Ending of 8va extension lines


I usually prefer the 8va extension lines to end at the end of the note duration, and not up to the last note symbol. Is there a way to make this the default behavior, or set it in the Properties pane, without having to edit each of them in Engrave mode?


No, there’s no option for this. Is this something that you see in published music from particular publishers or of particular historical periods?

Good question. Let me check a few scores.


Not easy to have a complete view on this issue, but I suspect my suggested solution is more typical of the second 20th Century. Here is an example from Ligeti:

One from Kœchlin:




If you want a workaround that will track with note spacing changes, you could put a small value hidden note in another voice at the end of the bar. A bit more involved than moving the end point graphically but it won’t need to be adjusted if the spacing changes.

My opinion: The longer extension may seem more logical, but it doesn’t convey any different information, and is a little harder to read since your eye has to track back and forth a bit to match the end with the last note. These examples all being handwritten are unconvincing to me in terms of editing for publication.

If music scores were linear representations of sound in time, this would be necessary.

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E. Gould says that the practice of continuing octave signs for the value of a long note is found in “some editions” but considers it to be incorrect, which it clearly is since it is needless clutter. That some composer do it is probably due to ignorance of standard engraving practice. Were there a trill and squiggle for the value of the note, however, she recommends it.

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This case may explain why the cited composers prefer to extend the 8va sign to the end of the note duration: because it communicates the same sense of duration as a trill squiggle.

While looking around for examples of 8va I’ve noticed that nearly all the classical literature have it in conjunction with passages of short-duration notes. The difference in the end position of the squiggle is not very noticeable in this case.

Music during the 20th Century has gone more toward a sense of flow, and notes have often became longer. In the examples the 8va squiggle would look uneven, if extending for the full length of the first notes, but not over the last one of the sequence. It would be as if one of the graphic elements of the score didn’t go at the same pace as the others.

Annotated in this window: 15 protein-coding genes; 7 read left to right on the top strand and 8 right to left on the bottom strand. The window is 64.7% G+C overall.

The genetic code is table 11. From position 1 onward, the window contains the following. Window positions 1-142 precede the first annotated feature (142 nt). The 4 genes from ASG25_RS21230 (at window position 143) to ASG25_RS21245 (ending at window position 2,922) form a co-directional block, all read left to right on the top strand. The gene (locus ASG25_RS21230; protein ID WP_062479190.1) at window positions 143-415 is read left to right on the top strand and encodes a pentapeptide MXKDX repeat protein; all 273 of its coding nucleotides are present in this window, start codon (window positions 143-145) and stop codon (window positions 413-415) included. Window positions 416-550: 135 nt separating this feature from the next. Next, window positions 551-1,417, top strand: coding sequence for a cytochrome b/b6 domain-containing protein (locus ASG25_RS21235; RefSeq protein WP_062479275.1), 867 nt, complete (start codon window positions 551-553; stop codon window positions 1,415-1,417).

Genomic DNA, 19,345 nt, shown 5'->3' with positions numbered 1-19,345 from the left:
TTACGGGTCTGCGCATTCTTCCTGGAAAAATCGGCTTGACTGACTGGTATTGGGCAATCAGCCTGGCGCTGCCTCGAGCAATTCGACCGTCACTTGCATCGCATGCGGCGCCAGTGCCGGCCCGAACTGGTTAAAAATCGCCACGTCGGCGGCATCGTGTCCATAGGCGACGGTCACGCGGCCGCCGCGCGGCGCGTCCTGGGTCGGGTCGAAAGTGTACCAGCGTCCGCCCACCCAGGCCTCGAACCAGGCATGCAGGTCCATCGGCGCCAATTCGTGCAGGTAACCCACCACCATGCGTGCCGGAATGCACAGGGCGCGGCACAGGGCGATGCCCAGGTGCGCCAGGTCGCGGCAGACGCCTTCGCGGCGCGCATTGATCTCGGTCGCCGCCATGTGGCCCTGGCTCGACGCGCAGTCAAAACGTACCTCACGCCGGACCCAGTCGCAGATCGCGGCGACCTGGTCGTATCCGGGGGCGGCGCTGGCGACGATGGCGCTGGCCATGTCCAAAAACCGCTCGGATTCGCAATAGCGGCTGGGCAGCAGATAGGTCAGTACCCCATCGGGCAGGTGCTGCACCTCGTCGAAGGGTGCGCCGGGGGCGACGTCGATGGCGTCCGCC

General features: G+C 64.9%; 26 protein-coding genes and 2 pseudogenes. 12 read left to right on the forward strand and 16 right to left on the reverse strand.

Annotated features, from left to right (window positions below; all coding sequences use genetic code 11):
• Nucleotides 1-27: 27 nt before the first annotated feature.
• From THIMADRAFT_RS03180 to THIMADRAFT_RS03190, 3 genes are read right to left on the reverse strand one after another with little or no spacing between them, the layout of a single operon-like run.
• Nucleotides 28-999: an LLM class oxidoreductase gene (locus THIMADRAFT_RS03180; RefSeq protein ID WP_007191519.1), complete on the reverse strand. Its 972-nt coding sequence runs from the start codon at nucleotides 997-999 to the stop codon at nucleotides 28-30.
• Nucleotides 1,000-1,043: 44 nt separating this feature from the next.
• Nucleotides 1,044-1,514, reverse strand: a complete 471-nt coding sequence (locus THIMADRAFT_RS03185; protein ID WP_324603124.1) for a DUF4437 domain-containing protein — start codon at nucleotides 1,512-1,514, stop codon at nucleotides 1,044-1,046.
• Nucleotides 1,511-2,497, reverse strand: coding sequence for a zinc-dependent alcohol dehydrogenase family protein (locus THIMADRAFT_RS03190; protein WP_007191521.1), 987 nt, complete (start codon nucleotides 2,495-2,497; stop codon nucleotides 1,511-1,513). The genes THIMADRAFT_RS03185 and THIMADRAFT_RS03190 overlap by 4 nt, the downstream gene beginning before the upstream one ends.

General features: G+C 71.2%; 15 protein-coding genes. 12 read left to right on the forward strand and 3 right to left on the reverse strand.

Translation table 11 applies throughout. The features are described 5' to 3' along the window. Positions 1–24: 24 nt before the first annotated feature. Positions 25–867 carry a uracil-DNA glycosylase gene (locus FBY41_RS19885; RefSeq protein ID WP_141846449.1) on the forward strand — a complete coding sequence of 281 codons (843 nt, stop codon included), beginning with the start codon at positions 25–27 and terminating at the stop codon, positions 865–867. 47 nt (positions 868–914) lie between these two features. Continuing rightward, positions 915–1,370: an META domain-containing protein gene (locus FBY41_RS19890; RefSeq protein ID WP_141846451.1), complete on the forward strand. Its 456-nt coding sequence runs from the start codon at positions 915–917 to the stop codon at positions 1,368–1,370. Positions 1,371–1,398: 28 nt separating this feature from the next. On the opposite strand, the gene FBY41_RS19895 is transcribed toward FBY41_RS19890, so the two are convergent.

From the players’ perspective the 8ve continuation line is wholly redundant on long tied notes and just clutters space. Once the note is sounded they only need to be informed of changes (dynamic/ technique etc.)

To my mind the continuation line is only of interest to the composer/score reader.

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That is certainly why composers do it. As Mark Johnson says above: “If music scores were linear representations of sound in time, this would be necessary.”

This triggers an interesting consideration for me (not an engraver, but a composer trying to do my best with engraving) – maybe a better way to notate 8va would be writing the 8va symbol, and then just a hint of the continuation line, eventually fading away. A little like a laissez vibrer notation.


Looking at your 3 examples: The Ligeti 8ve mark and line are redundant (for the player) as it is tied from earlier (I would just notate where the 8ve terminates). The Koechlin is essential as the pitches change. But for both that and the Stockhausen I would just terminate the continuation line after the note, not the bar end.

The appearance of the music, the mental comprehension of it, and the physical sensation of playing are one unit to an experienced player. The continuation line sets off an area in which the notes have a different meaning than usual , and omitting it would be disconcerting to the player. It is for this reason the lines have been used since the very beginning of the use of octave signs.

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